Before diving into your LSAT studies, you’ll want to read about the format of the test and what’s in each of the different sections. Then, take a diagnostic test to see where you’re starting. This is also a good time to think about the target score for your dream law schools and get motivated to master this test!

Practice with official LSAT questions. Start your online LSAT prep with Magoosh today. Start a free trial

2. Build Understanding of LSAT Concepts

After learning about the format of the test and taking a diagnostic exam, it’s time to build your understanding of the different concepts tested by the LSAT, including conditional logic, causal reasoning, logical fallacies, diagramming logic games, and so much more. This is where taking an LSAT course or working through LSAT prep books can be very helpful. During this stage, you’ll want to develop a systematic approach to every component of the test and work through problem sets from past LSATs to expose yourself to many of the tricks and traps the LSAT writers set for unprepared test-takers.

3. Check Your Progress With Our LSAT Prep Checklist

Our free, downloadable LSAT prep checklist will help you keep track of the concepts you’ve learned throughout your LSAT preparation. Start by rating your knowledge (on a scale of 1-5) of the concepts listed about one month before your test day. After you complete your first check-in, look at which concepts have a 1, 2, or 3 next to them. These are your weaker areas, and you’ll want to focus your review and practice on these concepts.

Screenshot of Magoosh LSAT Prep Checklist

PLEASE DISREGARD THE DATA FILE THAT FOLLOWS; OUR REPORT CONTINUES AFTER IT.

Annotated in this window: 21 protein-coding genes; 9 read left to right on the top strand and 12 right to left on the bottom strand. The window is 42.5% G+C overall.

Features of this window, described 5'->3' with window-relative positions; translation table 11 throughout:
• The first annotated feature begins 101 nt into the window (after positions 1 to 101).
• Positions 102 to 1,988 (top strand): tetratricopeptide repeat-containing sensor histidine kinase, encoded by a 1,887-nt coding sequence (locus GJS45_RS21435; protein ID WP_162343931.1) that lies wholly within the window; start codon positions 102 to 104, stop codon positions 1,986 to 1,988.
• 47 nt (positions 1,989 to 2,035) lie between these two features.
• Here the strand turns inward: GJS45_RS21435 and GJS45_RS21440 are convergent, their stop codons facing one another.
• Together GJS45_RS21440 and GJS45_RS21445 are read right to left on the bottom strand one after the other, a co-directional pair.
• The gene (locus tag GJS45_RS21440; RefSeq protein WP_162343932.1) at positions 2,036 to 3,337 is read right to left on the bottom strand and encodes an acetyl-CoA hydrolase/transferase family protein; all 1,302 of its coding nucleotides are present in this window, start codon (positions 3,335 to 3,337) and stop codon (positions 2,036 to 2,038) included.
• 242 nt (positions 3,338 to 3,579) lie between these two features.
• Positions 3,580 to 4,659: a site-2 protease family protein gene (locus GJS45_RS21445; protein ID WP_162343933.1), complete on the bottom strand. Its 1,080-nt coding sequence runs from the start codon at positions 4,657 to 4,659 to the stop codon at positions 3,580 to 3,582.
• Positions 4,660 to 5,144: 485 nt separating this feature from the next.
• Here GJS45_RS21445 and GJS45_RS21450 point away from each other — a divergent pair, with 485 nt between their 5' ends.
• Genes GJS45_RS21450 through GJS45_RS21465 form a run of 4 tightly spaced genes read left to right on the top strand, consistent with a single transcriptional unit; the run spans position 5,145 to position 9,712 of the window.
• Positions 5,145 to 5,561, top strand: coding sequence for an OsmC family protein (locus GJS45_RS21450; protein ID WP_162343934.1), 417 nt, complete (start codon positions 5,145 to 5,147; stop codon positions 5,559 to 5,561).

Two weeks before test day, go through the LSAT prep checklist again, and rate each concept again. Have you improved your confidence in the weaker areas? Are there any concepts you still feel unsure about? Be sure to strengthen your LSAT prep in any concepts that you rated between 1-3 while still leaving time for doing overall review and practice tests.

Click here to download Magoosh's LSAT Prep Checklist PDF

4. Take and Review Practice Exams

Many LSAT-takers don’t take enough practice tests before the real exam. Although you might feel comfortable with a lot of things tested by the LSAT during a relaxed study session, you may feel differently under the pressure of a test. When you’re limited to 35 minutes per section and have to deal with a mix of question types, the pressure is on! Taking practice tests under realistic conditions is the best way to get used to the pacing of the exam and to figure out your weaknesses. The most successful LSAT students usually take at least six practice tests before the real thing, and many take more than ten.

Reviewing your tests is even more important than just taking them. To learn from your mistakes, you have to understand why you made them and how you can avoid similar mistakes in the future. For every question you get wrong, strive to understand:

  1. Why the answer you picked is wrong.
  2. Why the right answer is correct.